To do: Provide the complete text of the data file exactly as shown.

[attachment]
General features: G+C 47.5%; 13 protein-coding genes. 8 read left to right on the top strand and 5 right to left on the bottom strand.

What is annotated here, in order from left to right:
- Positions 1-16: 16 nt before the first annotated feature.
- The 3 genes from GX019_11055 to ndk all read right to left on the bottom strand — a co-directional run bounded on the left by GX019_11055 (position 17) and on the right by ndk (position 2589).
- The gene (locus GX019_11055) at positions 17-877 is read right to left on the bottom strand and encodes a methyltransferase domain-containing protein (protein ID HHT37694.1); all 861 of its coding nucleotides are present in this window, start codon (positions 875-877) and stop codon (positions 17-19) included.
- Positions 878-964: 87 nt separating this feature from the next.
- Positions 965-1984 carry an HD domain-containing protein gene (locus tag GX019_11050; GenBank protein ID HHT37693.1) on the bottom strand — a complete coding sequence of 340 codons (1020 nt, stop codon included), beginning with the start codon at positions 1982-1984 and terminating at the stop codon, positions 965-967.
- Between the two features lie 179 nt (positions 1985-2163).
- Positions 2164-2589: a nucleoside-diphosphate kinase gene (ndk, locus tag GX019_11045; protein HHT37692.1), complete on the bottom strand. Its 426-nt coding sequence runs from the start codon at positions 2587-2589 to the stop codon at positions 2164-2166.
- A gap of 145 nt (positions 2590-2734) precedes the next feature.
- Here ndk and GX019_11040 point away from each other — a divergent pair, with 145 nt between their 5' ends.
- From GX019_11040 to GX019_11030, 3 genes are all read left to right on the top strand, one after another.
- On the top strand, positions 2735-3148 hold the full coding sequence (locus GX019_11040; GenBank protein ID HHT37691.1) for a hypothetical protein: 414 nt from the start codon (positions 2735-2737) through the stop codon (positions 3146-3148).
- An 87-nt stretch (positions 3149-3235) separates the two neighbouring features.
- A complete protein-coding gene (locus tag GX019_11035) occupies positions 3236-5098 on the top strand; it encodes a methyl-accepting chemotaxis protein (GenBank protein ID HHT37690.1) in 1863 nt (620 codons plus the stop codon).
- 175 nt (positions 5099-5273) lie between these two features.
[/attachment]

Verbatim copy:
General features: G+C 47.5%; 13 protein-coding genes. 8 read left to right on the top strand and 5 right to left on the bottom strand.

What is annotated here, in order from left to right:
- Positions 1-16: 16 nt before the first annotated feature.
- The 3 genes from GX019_11055 to ndk all read right to left on the bottom strand — a co-directional run bounded on the left by GX019_11055 (position 17) and on the right by ndk (position 2589).
- The gene (locus GX019_11055) at positions 17-877 is read right to left on the bottom strand and encodes a methyltransferase domain-containing protein (protein ID HHT37694.1); all 861 of its coding nucleotides are present in this window, start codon (positions 875-877) and stop codon (positions 17-19) included.
- Positions 878-964: 87 nt separating this feature from the next.
- Positions 965-1984 carry an HD domain-containing protein gene (locus tag GX019_11050; GenBank protein ID HHT37693.1) on the bottom strand — a complete coding sequence of 340 codons (1020 nt, stop codon included), beginning with the start codon at positions 1982-1984 and terminating at the stop codon, positions 965-967.
- Between the two features lie 179 nt (positions 1985-2163).
- Positions 2164-2589: a nucleoside-diphosphate kinase gene (ndk, locus tag GX019_11045; protein HHT37692.1), complete on the bottom strand. Its 426-nt coding sequence runs from the start codon at positions 2587-2589 to the stop codon at positions 2164-2166.
- A gap of 145 nt (positions 2590-2734) precedes the next feature.
- Here ndk and GX019_11040 point away from each other — a divergent pair, with 145 nt between their 5' ends.
- From GX019_11040 to GX019_11030, 3 genes are all read left to right on the top strand, one after another.
- On the top strand, positions 2735-3148 hold the full coding sequence (locus GX019_11040; GenBank protein ID HHT37691.1) for a hypothetical protein: 414 nt from the start codon (positions 2735-2737) through the stop codon (positions 3146-3148).
- An 87-nt stretch (positions 3149-3235) separates the two neighbouring features.
- A complete protein-coding gene (locus tag GX019_11035) occupies positions 3236-5098 on the top strand; it encodes a methyl-accepting chemotaxis protein (GenBank protein ID HHT37690.1) in 1863 nt (620 codons plus the stop codon).
- 175 nt (positions 5099-5273) lie between these two features.